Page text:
This is not the only place where this is happening.
At Nigambodh Ghat, Neeraj, a safai karamchari, or sanitation worker, sweeps away shards of pottery and spilled water.
Neeraj belongs to the Valmiki community, one of the most oppressed Dalit castes who have been historically forced into ‘impure’ jobs by the Brahmanical caste order which considers them ‘impure’. The jobs can be defined as those involving the ritualised avoidance of human excrement and waste–cleaning toilets, cleaning sewers, working in tanneries and critically, working with the bodies, but not the souls, of the dead.
Neeraj says that the two major groups in the shamshan ghats are Valmikis and Brahmins–as safai karamcharis and pandits.
Along with his cleaning duties, Neeraj has also pitched in at the pyres, and says most of the employees at the ghat have done so at some point or another during the second wave. “We’re not going to decline our karm (duty),” he says. The concept of karma is frequently used to justify casteist oppression, but with Neeraj it is being subverted into transgressing caste lines to perform an act of service for grieving families.
He has also conducted religious rites, he says, along with many other of his fellow safai karamchari colleagues. “We are all pandits now,” he says, the irony reflecting in hi laugh and echoing an earlier refrain.
But the shared ground goes only one way. When asked if the pandits ever provide them with assistance in the mammoth task of cleaning up after the hundreds of cremations, he laughs. “No,” he says,
They say their mantras and go.
Even at the Geeta Colony Cremation Ground, the pandit, Rahul Sharma, who said that everyone has been working together in the pandemic, expresses surprise when asked if the pandits also do the cleaning. “The pandits are separate,” he explains.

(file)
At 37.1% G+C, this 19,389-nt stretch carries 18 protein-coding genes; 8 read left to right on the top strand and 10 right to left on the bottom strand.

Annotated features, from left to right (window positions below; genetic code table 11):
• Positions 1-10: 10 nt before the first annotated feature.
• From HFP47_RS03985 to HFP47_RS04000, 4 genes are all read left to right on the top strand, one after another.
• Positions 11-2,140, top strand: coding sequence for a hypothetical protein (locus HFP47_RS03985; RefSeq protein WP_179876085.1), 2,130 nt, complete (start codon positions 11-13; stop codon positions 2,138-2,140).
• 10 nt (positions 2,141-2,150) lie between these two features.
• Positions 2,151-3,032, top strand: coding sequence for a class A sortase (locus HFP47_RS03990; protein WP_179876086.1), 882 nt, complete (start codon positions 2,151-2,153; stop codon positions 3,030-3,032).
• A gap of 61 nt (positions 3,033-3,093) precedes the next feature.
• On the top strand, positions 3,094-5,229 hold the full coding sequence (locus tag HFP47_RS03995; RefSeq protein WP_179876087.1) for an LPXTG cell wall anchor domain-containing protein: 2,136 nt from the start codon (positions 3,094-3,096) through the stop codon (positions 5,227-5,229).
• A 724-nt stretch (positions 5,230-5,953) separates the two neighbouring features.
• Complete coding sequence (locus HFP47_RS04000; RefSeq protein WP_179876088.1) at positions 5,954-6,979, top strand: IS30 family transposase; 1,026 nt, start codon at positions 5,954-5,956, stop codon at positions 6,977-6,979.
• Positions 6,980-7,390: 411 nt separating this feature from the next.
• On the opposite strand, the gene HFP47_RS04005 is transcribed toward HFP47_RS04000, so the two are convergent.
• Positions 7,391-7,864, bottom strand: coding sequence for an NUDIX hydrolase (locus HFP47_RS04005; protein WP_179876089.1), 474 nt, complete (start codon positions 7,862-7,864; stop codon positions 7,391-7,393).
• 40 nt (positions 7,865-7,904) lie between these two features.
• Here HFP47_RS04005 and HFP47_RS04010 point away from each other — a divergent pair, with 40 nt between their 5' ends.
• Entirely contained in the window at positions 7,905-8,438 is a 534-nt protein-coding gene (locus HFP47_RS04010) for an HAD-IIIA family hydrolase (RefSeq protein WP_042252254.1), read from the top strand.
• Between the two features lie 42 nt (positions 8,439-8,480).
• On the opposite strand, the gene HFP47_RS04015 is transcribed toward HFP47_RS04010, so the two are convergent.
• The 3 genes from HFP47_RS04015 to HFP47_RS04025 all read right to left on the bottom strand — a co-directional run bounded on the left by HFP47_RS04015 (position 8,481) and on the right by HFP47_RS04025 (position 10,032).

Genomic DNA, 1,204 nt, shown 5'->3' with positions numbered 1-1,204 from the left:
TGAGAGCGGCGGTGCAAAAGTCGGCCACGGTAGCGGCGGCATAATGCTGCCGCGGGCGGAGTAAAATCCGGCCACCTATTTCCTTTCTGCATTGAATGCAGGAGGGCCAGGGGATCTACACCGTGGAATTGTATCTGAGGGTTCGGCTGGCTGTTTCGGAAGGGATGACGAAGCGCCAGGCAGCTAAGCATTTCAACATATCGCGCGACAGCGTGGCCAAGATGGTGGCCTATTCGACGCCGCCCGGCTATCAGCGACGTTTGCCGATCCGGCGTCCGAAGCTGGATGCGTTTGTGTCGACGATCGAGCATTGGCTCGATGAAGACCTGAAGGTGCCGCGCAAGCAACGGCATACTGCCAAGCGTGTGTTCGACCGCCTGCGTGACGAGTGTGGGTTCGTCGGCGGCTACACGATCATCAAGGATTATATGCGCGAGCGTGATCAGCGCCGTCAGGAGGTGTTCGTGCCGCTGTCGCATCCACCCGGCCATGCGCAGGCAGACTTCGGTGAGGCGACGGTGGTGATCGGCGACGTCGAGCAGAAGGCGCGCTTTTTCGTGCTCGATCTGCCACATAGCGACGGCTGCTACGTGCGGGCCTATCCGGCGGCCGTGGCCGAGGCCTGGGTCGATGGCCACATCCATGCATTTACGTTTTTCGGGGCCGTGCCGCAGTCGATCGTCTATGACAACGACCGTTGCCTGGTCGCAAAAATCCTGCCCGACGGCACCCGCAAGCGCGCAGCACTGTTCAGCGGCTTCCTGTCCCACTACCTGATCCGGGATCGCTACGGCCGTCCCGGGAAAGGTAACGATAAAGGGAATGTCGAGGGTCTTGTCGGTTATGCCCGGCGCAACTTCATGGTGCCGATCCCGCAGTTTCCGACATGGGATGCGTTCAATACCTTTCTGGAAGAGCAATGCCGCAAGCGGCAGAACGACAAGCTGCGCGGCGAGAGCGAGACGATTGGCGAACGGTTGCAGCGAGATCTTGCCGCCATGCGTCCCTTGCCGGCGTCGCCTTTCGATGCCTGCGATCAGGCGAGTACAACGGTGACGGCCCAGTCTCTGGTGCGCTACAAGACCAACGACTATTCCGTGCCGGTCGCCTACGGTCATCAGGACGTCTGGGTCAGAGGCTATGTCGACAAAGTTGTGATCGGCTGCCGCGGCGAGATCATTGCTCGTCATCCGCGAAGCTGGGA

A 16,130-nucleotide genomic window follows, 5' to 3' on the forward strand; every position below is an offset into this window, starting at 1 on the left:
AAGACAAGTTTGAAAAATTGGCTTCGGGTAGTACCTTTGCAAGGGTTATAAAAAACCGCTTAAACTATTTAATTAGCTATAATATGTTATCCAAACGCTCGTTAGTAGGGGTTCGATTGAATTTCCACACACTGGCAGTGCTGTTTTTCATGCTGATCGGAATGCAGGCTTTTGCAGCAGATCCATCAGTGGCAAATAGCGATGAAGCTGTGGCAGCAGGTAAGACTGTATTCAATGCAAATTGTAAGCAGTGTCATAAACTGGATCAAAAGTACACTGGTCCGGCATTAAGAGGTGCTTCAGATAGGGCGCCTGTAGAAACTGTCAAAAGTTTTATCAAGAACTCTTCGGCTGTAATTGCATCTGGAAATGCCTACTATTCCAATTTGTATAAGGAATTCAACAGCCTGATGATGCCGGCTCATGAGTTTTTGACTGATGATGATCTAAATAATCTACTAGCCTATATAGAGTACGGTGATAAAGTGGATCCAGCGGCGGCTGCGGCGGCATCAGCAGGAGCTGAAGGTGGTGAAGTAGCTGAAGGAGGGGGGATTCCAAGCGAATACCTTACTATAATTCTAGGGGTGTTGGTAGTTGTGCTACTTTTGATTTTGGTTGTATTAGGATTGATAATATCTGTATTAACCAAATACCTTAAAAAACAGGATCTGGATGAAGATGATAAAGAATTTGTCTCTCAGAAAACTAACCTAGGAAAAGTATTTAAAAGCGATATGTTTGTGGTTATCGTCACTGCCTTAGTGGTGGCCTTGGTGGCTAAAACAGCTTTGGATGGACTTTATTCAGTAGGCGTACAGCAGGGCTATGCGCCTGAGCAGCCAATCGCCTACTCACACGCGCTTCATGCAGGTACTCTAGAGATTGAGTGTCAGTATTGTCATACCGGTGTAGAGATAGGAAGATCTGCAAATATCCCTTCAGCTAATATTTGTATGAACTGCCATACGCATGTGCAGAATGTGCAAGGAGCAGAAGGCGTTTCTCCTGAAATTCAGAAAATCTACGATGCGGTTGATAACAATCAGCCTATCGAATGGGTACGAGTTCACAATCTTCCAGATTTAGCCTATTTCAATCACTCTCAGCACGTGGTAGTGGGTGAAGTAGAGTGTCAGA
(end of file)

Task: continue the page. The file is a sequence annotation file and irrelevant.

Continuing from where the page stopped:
The ‘other ones’ do the cleaning.
So while in some ways, the gatekeeping aspect of Brahminism has a small crack in the door, the hierarchy continues to be firmly entrenched. Everyone is not a pandit now–even though they may also be doing the work of pandits. And the underlying material structure of privilege remains.
Karan Sharma, the T-shirt-clad young pandit at the Seemapuri crematorium, puts things in perspective.
Karan was the one who got an earful from a mourning relative earlier–and according to him, he didn’t ask for any money. And yet, the relative complained to one of the crematorium managers who then publicly upbraided him for it. Some time later, Karan followed the angry relative outside to where his car was parked, moving close enough to speak softly and importune him for some ‘dakshina’. The relative, yet again, shouted at him, got into his car and drove off.
Karan insists that not only had he not taken or asked for any money, it was the ‘sevadaars’ who had been accusing him of doing so along with the crematorium management.
He says, “These sevadaars are doing work without the tokens.” The rush is such that every family arriving at a crematorium is given a numbered token, typically a chit, and the cremations are supposed to happen by turn. “The sevadaars take extra money to skip the line,” Sharma alleges.
There are only three members here who are allowed to read these mantras, but all these children are doing it. They do the rituals badly, then of course the relatives will make a scene.
The ‘children’ here are a group of three to six teenage boys, all non-Brahmin, who unequivocally insist they are 18 despite looking much younger. They work on a daily-wage basis, earning Rs 300 or so a day.
“They don’t do the mantras, or the puja, and they’re getting the work. Without our traditions, how will a man’s body gain freedom? Can a body just give itself freedom?” he says, vexed.
Karan points out two people from the Valmiki group, and adds,
There’s even a Muslim.
This was also not an isolated occurrence–at the Ghazipur crematorium, Hussain, asevadaar cleaning up the ashes, said he was a Muslim, saying that the horrific scale of death had compelled him to come and offer his assistance for no money. A pandit associated with the crematorium interrupted this conversation and gave Hussain orders to go work elsewhere.
At the Seemapuri crematorium, Karan says the pandit can expect to make Rs 1,000 per body. This is the ‘pandit dakshina’–money a pandit ‘earns’, in addition to a salary, by the grace of the mourners.